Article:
I’d consider myself a fairly good college student. I rarely miss class, I participate often, and I keep a somewhat impressive GPA. I figured out early on how to get good grades, and I have yet to get a C in college. Call me a nerd, stuck-up, loser, geek, what you will, but that’s who I am. I expect that from myself, and honestly, it hasn’t been that hard.
Most of the time professors are just making sure that you actually learned the material when they test you. Even better, the best ones use tests to ensure that you know how to apply the material learned. My selling class tests are an example of this, they’re extremely tough (no multiple choice! just open ended and essays), but Dr. Stevenson does an incredible job ensuring every student has understood the course. I actually have to LEARN, not memorize the material. There’s a big difference.
However, this semester has been quite different. Despite studying more every time, I have yet to make above an 80 on any of my Management Information Systems exams. There’s been five of them. I understand the concept behind the class, and if you stuck me in the real world right now I’d have a great understanding of the basics of Information Systems.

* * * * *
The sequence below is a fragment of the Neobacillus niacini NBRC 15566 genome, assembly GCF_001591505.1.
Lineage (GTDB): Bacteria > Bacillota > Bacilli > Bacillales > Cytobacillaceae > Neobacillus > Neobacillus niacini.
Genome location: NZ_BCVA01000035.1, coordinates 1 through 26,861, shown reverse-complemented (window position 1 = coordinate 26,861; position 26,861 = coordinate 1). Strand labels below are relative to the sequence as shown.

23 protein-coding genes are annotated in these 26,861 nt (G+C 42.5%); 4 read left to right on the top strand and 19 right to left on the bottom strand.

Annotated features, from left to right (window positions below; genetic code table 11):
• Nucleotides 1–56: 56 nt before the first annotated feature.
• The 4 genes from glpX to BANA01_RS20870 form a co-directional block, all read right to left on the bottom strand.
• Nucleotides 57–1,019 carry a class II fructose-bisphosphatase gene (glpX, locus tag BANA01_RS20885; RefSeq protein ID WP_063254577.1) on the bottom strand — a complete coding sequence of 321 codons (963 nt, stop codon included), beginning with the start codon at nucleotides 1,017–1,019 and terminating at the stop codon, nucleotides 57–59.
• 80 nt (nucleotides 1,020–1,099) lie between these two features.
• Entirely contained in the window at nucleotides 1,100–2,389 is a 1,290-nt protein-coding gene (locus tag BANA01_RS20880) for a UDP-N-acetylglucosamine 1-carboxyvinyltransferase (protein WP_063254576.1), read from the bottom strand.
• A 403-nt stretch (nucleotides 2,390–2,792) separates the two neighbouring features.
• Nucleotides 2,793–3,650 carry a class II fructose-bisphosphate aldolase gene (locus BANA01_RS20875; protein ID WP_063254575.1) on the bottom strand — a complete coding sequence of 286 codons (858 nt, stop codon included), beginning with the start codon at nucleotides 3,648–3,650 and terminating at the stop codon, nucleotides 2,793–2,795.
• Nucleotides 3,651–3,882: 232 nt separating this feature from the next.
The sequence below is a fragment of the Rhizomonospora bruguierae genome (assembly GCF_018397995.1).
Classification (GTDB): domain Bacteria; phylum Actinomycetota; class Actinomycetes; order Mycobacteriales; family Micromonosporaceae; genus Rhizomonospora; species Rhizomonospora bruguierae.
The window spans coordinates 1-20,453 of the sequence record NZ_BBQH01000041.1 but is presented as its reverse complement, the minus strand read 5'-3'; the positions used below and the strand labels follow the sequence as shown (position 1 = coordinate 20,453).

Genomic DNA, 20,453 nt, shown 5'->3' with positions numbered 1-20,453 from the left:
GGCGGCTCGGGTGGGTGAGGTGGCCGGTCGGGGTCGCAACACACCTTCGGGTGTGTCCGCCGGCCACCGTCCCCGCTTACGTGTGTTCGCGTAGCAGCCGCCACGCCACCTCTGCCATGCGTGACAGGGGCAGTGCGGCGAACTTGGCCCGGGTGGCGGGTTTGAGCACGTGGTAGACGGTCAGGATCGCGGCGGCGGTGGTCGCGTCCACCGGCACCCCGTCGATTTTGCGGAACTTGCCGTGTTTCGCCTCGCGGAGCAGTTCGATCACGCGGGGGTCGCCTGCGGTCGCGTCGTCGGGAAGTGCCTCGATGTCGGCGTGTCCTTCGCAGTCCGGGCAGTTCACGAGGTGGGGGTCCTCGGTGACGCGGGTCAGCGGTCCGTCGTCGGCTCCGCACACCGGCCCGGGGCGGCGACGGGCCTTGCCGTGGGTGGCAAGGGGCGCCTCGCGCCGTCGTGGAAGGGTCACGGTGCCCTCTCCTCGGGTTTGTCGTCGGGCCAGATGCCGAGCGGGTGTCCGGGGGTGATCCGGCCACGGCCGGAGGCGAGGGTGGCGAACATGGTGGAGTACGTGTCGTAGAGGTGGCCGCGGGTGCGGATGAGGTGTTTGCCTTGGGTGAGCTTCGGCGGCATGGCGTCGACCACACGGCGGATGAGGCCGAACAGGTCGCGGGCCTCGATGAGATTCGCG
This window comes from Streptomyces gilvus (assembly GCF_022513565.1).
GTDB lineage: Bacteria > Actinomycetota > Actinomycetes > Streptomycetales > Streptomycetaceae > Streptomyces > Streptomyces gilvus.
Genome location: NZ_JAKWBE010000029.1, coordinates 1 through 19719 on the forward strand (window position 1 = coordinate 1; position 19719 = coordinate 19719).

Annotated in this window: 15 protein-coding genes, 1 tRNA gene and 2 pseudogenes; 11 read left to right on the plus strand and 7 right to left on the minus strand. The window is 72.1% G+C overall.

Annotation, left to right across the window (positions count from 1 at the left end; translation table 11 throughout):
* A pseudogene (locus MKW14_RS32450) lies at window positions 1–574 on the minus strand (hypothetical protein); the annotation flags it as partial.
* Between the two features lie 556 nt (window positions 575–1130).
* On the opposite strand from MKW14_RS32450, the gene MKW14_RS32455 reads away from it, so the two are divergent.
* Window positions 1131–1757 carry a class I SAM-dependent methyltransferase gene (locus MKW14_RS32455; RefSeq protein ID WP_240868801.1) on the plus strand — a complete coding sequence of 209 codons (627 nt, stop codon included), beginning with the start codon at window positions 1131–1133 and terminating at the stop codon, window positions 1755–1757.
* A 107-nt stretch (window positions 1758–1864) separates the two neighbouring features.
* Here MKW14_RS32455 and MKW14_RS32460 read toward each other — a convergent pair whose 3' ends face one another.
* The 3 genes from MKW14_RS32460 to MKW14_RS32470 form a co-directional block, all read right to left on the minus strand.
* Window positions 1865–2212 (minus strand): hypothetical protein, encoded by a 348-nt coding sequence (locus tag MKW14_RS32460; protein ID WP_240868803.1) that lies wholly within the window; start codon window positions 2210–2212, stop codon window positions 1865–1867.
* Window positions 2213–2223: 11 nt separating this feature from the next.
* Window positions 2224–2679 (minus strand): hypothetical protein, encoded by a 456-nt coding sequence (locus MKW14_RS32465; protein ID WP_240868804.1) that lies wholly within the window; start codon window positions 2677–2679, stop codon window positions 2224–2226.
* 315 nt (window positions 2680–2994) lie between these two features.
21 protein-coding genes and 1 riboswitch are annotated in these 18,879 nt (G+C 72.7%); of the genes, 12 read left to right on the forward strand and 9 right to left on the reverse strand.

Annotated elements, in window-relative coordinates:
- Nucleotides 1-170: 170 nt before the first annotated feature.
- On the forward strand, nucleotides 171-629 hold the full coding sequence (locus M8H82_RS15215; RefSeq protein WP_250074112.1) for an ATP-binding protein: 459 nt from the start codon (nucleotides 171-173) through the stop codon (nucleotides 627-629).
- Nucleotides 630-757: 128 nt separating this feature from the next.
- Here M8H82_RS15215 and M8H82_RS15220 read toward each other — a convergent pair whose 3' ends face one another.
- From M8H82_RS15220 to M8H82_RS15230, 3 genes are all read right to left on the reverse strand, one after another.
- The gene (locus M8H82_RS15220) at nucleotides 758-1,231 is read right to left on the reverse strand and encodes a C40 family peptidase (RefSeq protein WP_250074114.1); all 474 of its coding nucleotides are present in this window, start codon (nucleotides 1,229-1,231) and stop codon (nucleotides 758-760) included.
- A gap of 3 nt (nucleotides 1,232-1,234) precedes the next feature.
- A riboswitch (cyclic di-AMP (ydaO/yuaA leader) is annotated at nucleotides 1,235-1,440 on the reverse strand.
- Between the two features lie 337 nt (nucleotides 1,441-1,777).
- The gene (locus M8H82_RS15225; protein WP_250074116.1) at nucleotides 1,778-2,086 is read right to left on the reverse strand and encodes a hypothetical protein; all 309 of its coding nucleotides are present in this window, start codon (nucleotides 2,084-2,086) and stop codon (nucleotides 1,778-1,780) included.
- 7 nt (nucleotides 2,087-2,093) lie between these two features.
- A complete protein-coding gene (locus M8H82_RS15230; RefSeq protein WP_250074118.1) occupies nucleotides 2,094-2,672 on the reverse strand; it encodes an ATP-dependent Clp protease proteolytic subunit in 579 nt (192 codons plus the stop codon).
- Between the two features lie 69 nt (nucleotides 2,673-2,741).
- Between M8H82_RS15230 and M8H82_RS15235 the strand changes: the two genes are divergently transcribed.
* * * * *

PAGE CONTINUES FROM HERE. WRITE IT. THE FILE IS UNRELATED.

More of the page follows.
So do you think we’re tested on knowing the concepts?
Of course not. We’re tested on our ability to answer trick questions and memorize the book. Literally, some questions this year were just copy and pasted from the book, with one word removed or switched. That’s pathetic. What have I learned from that? Take for example, this problem:
Today’s enterprise applications are focused on accomplishing fundamental business processes in concert with a company’s…
- a) suppliers and customers
- b) suppliers, customers, and partners
- c) suppliers, customers, partners, and employees
- d) none of the above
OK, so maybe I’m supposed to select the “best” option. But c’mon, aren’t A and B both correct as well? These types of questions infuriate me. It’s almost like this:
Which of these colors is not green?
The correct answer is Red, because it’s the color that’s the least related to green! Oh sure, you can say to your professor, “Dr. Guy, turquoise isn’t green either!” but he’ll be a smartass and say, “But it’s not the BEST answer.”
If you choose an option that is right, shouldn’t that be counted as correct?!